Thanks to Kamree for suggesting her name as Baby Name of the Day.
Let’s begin with the Toyota Camry.
Introduced in 1982, it’s among the best-selling cars in the US.
The name comes from the Japanese word kanmuri – crown.
That’s because Toyota has followed a royal theme for naming their fleet since at least the 1950s, when there actually was a Toyota Crown. Other vehicles produced by the manufacturer across the world include the Corolla – small crown; the Tiara; the Atara – the Hebrew word for crown; and the Scepter.
We like regal-sounding names for our children, so that should make the baby name Camry appealing. But then again, we’re used to hearing the name associated with Toyota, so maybe it’s easy to forget that this name’s meaning is so commanding.
BY the NUMBERS
And yet, there’s no question the car gets credit for the name’s use.
The baby name Camry pretty much didn’t exist before Toyota’s new model debuted
It first appeared in the US data in 1985, with seven births for girls. In 1991, there were 19 girls, and five boys – the first time the name charted for our sons.
Babies named for cars aren’t completely unknown, but Camry succeeds for many more reasons than the automobile.
Cameron has become a staple for our sons. We hear it for girls, too, sometimes re-spelled Camryn. And K versions appear, too. Originally, it’s a Scottish surname with a curious meaning: crooked nose.
But Cam names go way beyond Cameron and company.
Place name Camden and traditional Camila are two familiar choices. Imports and inventions like Kamari and Kamiyah dot the popularity charts, too.
In this context, Camry seems inevitable, an elaboration of Cam, a contraction of Camryn.
CAMRIE and KAMREE and KAMRI
In fact, so many spelling possibilities exist that it’s tough to get a handle on exactly how many children answer to some version of the name. Just in the year 2020:
- 16 newborn girls answered to Camry, along with five boys.
- An additional 19 girls were named Camri.
- Add 18 more girls called Camrie.
- Plus 6 spelled it Camree.
- And an additional 17 answered to Camreigh.
- Moving on the to K spellings, 24 girls were named Kamry.
- There were also 13 newborns called Kamree.
- Among the more popular spellings, 31 girls were named Kamri.
- Add an additional 15 who answer to Kamrie.
- Last but not least, there were 10 girls named Kamreigh.
It’s possible that I’ve missed a spelling or two!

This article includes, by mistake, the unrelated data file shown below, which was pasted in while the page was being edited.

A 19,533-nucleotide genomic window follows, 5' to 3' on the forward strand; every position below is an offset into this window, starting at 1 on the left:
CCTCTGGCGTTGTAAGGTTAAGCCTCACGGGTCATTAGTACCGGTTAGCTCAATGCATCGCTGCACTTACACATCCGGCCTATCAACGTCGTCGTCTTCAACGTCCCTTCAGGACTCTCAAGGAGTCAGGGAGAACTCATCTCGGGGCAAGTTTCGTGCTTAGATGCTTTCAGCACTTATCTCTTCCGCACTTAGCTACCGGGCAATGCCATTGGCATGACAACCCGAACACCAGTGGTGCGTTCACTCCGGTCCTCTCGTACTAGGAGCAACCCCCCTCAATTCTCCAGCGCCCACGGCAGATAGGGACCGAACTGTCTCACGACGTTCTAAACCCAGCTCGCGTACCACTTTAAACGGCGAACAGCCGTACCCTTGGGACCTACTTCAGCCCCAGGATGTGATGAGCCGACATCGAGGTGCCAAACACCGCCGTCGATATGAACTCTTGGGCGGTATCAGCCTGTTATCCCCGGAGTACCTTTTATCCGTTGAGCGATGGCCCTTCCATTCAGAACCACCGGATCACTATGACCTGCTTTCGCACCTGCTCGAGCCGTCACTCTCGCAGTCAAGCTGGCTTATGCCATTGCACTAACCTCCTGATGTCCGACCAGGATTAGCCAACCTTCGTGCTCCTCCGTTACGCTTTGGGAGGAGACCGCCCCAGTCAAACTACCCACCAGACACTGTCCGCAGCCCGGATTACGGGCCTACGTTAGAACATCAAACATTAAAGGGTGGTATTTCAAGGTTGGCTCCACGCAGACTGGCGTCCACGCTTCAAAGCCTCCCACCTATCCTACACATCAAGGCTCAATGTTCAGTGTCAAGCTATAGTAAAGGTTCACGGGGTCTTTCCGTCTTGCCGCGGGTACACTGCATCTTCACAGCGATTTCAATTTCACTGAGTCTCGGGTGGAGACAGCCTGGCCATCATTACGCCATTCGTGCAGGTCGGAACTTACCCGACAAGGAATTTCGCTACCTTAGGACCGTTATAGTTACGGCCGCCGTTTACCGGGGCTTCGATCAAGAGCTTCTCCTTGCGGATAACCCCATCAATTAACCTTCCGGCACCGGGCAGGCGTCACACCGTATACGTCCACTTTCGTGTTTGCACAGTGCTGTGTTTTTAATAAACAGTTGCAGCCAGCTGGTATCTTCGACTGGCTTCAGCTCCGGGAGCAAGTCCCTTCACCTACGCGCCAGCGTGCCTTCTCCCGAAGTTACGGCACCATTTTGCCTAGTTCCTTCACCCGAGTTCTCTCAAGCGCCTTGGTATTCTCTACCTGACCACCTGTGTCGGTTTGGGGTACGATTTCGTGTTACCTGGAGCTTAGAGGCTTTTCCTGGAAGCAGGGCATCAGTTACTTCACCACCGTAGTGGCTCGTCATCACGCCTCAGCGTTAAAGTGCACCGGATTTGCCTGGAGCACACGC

All tallied, this is just a little over 150 births in 2020. That’s far more that it first appears. And yet, that still wouldn’t take the baby name Camry into the current US Top 1000. (For girls, it took a minimum of 252 births in the calendar year 2020 to crack the list.)
PORT OF CALL
Could there be other origins for the baby name Camry besides the car and the other Cam names.
Very possibly maybe.
The British East India Company listed Kamree Roads as one of their ports of call sometime between the 1600s and 1800s. Except it was probably Ramree, not Kamree. A World War II battle was fought on Ramree Island.
It’s in Myanamar today, and doesn’t seem like a promising source of inspiration, especially given the timeline.
Several sources hinted at a connection to mountains, and offered up poetic meanings borrowed from the natural world.
It is true that kam seems to refer to mountains, or perhaps a mountain ridge, in several Nordic languages. But
True that kam seems to refer to mountains in several languages. Swedish, Danish – refers to a mountain ridge, from Old Norse – but Nordic Names doesn’t list any Kam or Cam names on their extensive lists of over 48,000 entries.
And then there’s Núi Cấm, or the Forbidden Mountain. It’s part of the Thất Sơn range of seven mountains, located in Vietnam near the border with Cambodia. The mountains, in turn, belong to a large nature reserve in the Mekong Delta.
It’s considered both sacred and significant.
Around the year 1800, a prince sought refuge at the mountain. He’d eventually become emperor and found a dynasty. But back then, he was on the run from his rivals. To hide the prince, stories were spread about ogres and beasts dwelling in the mountains. Hence, the name – Forbidden Mountain.
And yet, it’s almost impossible to connect the dots from the mountain ranges of Vietnam to 1980s-era children’s names in the US.
CONTEMPORARY and RARE
The baby name Camry succeeds – in all its various spellings – because it just plain fits with how we name our children now.
Some of the spellings are probably meant to provide some distance between the Toyota and a child’s name. But if Bentley can become a mainstream favorite for our sons, this rarity doesn’t seem too tied to the garage, either.
The baby name Camry fits right in with unisex and surname-style favorites, from Aubrey and Avery to Sutton and Ellis, too.